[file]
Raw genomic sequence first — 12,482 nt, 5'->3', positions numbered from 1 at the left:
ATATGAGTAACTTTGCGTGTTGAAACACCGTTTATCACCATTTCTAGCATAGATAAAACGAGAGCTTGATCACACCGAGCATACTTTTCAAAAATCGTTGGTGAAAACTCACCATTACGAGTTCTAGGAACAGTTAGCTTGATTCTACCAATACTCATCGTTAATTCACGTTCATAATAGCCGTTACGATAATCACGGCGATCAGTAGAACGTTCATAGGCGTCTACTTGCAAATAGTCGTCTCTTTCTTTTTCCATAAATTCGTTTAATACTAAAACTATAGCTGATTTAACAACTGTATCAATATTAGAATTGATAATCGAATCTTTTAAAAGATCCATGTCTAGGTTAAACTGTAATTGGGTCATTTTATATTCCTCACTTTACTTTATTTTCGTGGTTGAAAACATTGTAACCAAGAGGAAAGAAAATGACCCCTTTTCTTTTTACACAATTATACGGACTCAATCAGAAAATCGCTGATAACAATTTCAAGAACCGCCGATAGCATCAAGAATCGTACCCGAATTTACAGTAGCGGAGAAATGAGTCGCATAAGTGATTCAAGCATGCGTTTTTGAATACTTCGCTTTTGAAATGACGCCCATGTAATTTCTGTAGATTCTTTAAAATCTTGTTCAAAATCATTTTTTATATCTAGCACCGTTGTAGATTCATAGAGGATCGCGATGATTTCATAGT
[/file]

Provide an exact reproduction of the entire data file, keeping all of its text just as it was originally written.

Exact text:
Raw genomic sequence first — 12,482 nt, 5'->3', positions numbered from 1 at the left:
ATATGAGTAACTTTGCGTGTTGAAACACCGTTTATCACCATTTCTAGCATAGATAAAACGAGAGCTTGATCACACCGAGCATACTTTTCAAAAATCGTTGGTGAAAACTCACCATTACGAGTTCTAGGAACAGTTAGCTTGATTCTACCAATACTCATCGTTAATTCACGTTCATAATAGCCGTTACGATAATCACGGCGATCAGTAGAACGTTCATAGGCGTCTACTTGCAAATAGTCGTCTCTTTCTTTTTCCATAAATTCGTTTAATACTAAAACTATAGCTGATTTAACAACTGTATCAATATTAGAATTGATAATCGAATCTTTTAAAAGATCCATGTCTAGGTTAAACTGTAATTGGGTCATTTTATATTCCTCACTTTACTTTATTTTCGTGGTTGAAAACATTGTAACCAAGAGGAAAGAAAATGACCCCTTTTCTTTTTACACAATTATACGGACTCAATCAGAAAATCGCTGATAACAATTTCAAGAACCGCCGATAGCATCAAGAATCGTACCCGAATTTACAGTAGCGGAGAAATGAGTCGCATAAGTGATTCAAGCATGCGTTTTTGAATACTTCGCTTTTGAAATGACGCCCATGTAATTTCTGTAGATTCTTTAAAATCTTGTTCAAAATCATTTTTTATATCTAGCACCGTTGTAGATTCATAGAGGATCGCGATGATTTCATAGT